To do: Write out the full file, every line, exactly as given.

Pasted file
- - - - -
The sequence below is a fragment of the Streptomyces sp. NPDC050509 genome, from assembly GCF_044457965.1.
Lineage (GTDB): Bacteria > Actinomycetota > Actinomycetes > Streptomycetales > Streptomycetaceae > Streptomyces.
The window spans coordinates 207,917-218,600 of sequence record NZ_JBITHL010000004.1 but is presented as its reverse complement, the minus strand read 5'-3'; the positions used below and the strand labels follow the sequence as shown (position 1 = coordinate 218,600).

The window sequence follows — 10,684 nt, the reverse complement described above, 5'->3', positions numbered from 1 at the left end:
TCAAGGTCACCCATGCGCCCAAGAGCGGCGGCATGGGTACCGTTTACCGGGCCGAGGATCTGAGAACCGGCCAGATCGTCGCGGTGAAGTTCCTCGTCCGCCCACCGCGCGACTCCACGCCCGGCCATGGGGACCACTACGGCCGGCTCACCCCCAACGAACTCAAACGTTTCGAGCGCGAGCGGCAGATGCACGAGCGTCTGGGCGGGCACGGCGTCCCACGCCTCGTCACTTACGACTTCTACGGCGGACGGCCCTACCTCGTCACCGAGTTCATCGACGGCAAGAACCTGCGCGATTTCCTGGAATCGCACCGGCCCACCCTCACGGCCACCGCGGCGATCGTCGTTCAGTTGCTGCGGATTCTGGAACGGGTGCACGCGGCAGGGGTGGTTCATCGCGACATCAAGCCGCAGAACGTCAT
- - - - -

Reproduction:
The sequence below is a fragment of the Streptomyces sp. NPDC050509 genome, from assembly GCF_044457965.1.
Lineage (GTDB): Bacteria > Actinomycetota > Actinomycetes > Streptomycetales > Streptomycetaceae > Streptomyces.
The window spans coordinates 207,917-218,600 of sequence record NZ_JBITHL010000004.1 but is presented as its reverse complement, the minus strand read 5'-3'; the positions used below and the strand labels follow the sequence as shown (position 1 = coordinate 218,600).

The window sequence follows — 10,684 nt, the reverse complement described above, 5'->3', positions numbered from 1 at the left end:
TCAAGGTCACCCATGCGCCCAAGAGCGGCGGCATGGGTACCGTTTACCGGGCCGAGGATCTGAGAACCGGCCAGATCGTCGCGGTGAAGTTCCTCGTCCGCCCACCGCGCGACTCCACGCCCGGCCATGGGGACCACTACGGCCGGCTCACCCCCAACGAACTCAAACGTTTCGAGCGCGAGCGGCAGATGCACGAGCGTCTGGGCGGGCACGGCGTCCCACGCCTCGTCACTTACGACTTCTACGGCGGACGGCCCTACCTCGTCACCGAGTTCATCGACGGCAAGAACCTGCGCGATTTCCTGGAATCGCACCGGCCCACCCTCACGGCCACCGCGGCGATCGTCGTTCAGTTGCTGCGGATTCTGGAACGGGTGCACGCGGCAGGGGTGGTTCATCGCGACATCAAGCCGCAGAACGTCAT